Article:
Before the age of ten, I learned to crochet, knit, and embroider. I created hats, scarves, and little pieces of cloth that could have been handkerchiefs with delicate pastel knots and flowers. My mother leaned over the chair, fingering the yarn, tsking, encouraging, guiding my fingers.
Over the years, I abandoned embroidery and dabbled in knitting but really embraced crocheting. But as the arthritis gripped my hands, even the easiest crocheted scarves fell unfinished into the basket.
Last year I started knitting a throw to give to a dear friend for Christmas. I never completed it, though. I got about a quarter of the way and had to abandon the effort, my fingers gnarled and inflamed. The work sat neglected all year in a plastic bag. I’ve taken it up again. I hope to finish it. I don’t purl; I only knit. Knit one, knit two, knit three. I hear my mother’s voice telling me, guide the thread, keep the tension regular, wind the yarn, don’t let the loop slip, there you go. I knitted for over three hours today and finished a skein started fourteen months ago. I’m on the third skein of four with three days left until Christmas.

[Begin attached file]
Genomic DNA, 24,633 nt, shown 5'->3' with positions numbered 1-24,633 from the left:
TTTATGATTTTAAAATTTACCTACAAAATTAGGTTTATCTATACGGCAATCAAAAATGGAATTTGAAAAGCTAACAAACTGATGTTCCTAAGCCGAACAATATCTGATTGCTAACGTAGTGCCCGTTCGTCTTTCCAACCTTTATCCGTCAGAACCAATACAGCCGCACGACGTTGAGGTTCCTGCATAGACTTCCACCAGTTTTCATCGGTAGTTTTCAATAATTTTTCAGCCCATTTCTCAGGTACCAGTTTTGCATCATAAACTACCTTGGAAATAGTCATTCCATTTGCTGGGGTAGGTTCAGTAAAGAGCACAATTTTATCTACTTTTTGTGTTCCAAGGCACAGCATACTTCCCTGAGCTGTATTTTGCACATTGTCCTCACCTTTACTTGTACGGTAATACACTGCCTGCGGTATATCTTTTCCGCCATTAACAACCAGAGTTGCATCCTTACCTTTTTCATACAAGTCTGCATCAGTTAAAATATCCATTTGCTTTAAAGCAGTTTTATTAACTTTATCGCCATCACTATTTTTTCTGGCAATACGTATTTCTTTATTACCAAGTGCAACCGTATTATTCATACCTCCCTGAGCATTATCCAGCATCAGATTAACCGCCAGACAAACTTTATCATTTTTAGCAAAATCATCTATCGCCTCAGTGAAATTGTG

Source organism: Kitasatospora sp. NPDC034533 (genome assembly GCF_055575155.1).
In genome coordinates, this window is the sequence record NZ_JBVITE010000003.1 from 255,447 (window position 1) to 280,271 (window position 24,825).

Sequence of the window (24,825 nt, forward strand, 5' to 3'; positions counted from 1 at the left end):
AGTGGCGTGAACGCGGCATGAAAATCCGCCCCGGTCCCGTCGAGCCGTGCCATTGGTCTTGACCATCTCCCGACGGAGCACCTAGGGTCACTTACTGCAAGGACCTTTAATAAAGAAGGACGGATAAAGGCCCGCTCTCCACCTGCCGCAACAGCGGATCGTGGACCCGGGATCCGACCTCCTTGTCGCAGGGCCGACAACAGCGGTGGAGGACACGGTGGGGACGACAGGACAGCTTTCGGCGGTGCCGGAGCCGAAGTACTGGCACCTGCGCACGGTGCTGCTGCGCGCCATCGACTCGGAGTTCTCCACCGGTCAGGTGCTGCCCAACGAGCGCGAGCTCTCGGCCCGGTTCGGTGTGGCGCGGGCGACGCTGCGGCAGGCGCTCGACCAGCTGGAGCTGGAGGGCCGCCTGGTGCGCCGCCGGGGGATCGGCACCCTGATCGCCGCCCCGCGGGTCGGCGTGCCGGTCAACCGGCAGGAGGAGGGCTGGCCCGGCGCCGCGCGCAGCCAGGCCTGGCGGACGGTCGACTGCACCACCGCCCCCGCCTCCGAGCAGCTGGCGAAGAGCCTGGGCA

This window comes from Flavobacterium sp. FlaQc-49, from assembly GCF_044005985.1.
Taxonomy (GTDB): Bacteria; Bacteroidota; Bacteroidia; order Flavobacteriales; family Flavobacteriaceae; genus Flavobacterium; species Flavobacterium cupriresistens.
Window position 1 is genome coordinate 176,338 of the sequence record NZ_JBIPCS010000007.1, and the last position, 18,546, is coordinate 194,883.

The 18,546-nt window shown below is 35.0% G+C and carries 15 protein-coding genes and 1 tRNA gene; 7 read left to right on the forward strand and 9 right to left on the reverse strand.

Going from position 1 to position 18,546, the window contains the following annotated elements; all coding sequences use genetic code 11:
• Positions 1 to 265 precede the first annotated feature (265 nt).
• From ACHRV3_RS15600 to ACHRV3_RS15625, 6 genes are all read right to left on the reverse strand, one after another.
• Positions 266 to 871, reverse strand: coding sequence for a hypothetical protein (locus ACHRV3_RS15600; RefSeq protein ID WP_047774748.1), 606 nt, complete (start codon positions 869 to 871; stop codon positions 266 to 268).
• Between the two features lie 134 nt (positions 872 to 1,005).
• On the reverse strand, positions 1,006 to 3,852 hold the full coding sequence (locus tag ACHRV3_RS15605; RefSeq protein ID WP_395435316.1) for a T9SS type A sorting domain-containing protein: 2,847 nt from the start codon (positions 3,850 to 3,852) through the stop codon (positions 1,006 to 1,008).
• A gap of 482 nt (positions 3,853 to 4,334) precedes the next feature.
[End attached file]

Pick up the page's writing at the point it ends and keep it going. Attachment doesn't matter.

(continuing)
My mother’s voice guides me and I am grateful that she taught me this skill, imperfectly though I learned it. I sit in my rocker, work the yarn, and feel like Lucy Corley’s little girl. I might not finish this piece in time for Christmas. Next year, for sure. Knit one, knit two, knit three, and rock, keep rocking, while the mind wanders and my mother’s voice shows me the way.